Saturday, June 29, 2024

Solomon Kane - The Right Hand of Doom

Robert E. Howard's 16th century Puritan hero Solomon Kane made his first appearance in the August, 1928 issue of Weird Tales. The stories that feature the character are a good mix of sword-and-sorcery and horror, and I really enjoyed my first experience with the character in “Skulls in the Stars". I went back to the foggy moors and terrifying towns for another Solomon Kane story, “The Right Hand of Doom”. The story was never published in Howard's lifetime having been rejected by Weird Tales. The first publication was in the book Red Shadows (Grant 1968). It has appeared numerous times over the years. My version is in the Baen collection titled Solomon Kane from 1995. It has a Ken Kelly cover and an introduction by horror author Ramsey Campbell. 

This story seems to take place before “Skulls in the Stars”, although chronology doesn't matter in any of these. In that story, Kane is deciding which road to take to Torkertown and then proceeds to a haunted path. In “The Right Hand of Doom”, Kane is staying overnight in an English inn at least a day's ride from Torkertown. It's in this inn's bar that Kane has an interaction with a loud-mouthed traitor.

A man named John Redly prances into the inn and declares that a necromancer will be executed by hanging. Kane already knows about the relationship between the necromancer and Redly. After Redly boasts about the necromancer's capture, and hints that he was paid for helping with the capture, Kane is quick to scold the man. He tells Redly that the necromancer surely was worthy of death, but that the necromancer trusted Redly as a friend and that friendship was broken for a few filthy coins. He goes on to say he thinks Redly and the necromancer will meet in Hell some day. Strong words.

Kane goes to bed, but his sleep is disturbed when he hears a scampering outside as if something is crawling up the wall. He grabs his rapier (sword) and goes into the next room where Redly is sleeping. Kane is shocked to see a large spider making its way to Redly's throat, eventually crushing the man's neck in one fatal squeeze. On further inspection, he discovers it is a human hand! Kane thrusts his rapier through the hand and proceeds to toss it into the fire off-page.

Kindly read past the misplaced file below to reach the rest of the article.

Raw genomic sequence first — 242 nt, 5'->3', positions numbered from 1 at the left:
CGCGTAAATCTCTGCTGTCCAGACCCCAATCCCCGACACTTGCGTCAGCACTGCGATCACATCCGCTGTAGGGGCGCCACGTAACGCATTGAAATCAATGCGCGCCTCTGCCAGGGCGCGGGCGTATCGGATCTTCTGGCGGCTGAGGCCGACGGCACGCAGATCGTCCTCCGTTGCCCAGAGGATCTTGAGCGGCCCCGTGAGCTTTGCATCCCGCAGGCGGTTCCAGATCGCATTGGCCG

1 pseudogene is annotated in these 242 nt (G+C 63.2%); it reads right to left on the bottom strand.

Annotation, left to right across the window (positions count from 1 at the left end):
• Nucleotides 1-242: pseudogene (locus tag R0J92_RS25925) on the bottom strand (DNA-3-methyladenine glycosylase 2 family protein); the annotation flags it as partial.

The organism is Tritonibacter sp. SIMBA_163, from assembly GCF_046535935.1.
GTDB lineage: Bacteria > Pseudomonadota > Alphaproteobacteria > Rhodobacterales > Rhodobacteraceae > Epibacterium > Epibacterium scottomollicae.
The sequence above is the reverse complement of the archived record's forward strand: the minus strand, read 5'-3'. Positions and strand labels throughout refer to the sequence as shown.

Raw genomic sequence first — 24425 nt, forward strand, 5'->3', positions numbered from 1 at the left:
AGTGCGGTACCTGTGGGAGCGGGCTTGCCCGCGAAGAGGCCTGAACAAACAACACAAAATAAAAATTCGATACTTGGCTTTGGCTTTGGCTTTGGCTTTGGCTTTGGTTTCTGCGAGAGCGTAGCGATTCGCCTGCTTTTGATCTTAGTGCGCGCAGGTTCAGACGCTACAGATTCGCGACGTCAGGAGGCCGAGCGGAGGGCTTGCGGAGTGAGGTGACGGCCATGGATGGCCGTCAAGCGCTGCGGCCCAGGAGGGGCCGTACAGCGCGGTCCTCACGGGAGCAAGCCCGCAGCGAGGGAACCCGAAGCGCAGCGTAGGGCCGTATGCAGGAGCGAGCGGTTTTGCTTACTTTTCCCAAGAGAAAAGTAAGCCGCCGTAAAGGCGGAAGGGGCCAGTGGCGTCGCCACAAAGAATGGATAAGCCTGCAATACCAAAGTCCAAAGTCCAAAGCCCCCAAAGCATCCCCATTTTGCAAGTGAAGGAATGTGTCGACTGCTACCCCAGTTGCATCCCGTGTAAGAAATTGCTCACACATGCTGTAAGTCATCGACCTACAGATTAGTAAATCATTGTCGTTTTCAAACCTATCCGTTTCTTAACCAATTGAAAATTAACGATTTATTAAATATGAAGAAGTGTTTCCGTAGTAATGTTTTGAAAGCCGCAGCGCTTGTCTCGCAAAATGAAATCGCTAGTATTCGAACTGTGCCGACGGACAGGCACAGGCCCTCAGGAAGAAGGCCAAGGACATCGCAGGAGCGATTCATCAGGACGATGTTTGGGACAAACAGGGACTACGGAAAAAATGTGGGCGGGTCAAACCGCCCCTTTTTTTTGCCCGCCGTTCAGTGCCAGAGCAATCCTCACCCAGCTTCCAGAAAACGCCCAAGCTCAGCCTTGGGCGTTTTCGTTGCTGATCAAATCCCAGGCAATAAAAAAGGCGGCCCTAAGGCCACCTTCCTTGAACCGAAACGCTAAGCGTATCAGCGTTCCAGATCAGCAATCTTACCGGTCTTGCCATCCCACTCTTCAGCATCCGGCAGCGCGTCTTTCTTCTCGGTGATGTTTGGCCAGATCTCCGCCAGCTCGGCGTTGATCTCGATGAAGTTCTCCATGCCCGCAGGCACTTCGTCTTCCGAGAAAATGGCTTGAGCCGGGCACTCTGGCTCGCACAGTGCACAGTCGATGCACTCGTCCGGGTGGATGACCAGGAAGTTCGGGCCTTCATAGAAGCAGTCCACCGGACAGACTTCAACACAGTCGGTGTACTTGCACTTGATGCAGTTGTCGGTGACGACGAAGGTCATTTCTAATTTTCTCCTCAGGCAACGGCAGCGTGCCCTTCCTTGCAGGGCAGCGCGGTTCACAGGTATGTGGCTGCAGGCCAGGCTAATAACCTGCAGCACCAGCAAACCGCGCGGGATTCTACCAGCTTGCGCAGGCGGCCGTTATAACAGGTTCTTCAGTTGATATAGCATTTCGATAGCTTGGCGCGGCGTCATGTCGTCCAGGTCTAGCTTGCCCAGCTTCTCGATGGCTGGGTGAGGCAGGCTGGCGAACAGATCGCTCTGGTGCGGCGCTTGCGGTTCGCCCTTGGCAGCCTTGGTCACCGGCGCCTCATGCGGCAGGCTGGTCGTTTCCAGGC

The next morning Kane interviews a young man to determine what the necromancer's experiences were in jail and if anything peculiar happened. The man says that the necromancer's last wish was to have his hand cut off. I won't ruin the surprise for you, but you get where this is going. 

This story reminded me of another Robert E. Howard work called “Mistress of Death”, which was later adapted into a Conan comic called “Curse of the Undead-Man” in Savage Sword of Conan #1. In that story, a sorcerer is publicly executed but his severed finger becomes reanimated and finds its way back to the dead sorcerer. Both the finger in that story and the hand in this one feature a magic ring. It also reminds me of the 1981 Michael Caine film The Hand

While Solomon Kane isn't prominent in this short horror story, I still found “The Right Hand of Doom” enjoyable. The dialogue between Kane and Redly at the beginning of the story is well worth the price of admission. Kane's cool and perceptive eyes just ooze off the page and resonate like a veteran gunslinger staring down a boastful cardsharp. The condemnation he heaps on Redly is cold-blooded brilliance. I absolutely love these Kane stories and I'm finding this character to be one of my favorites of the Howard bibliography. 

Get a copy of a Solomon Kane omnibus HERE.

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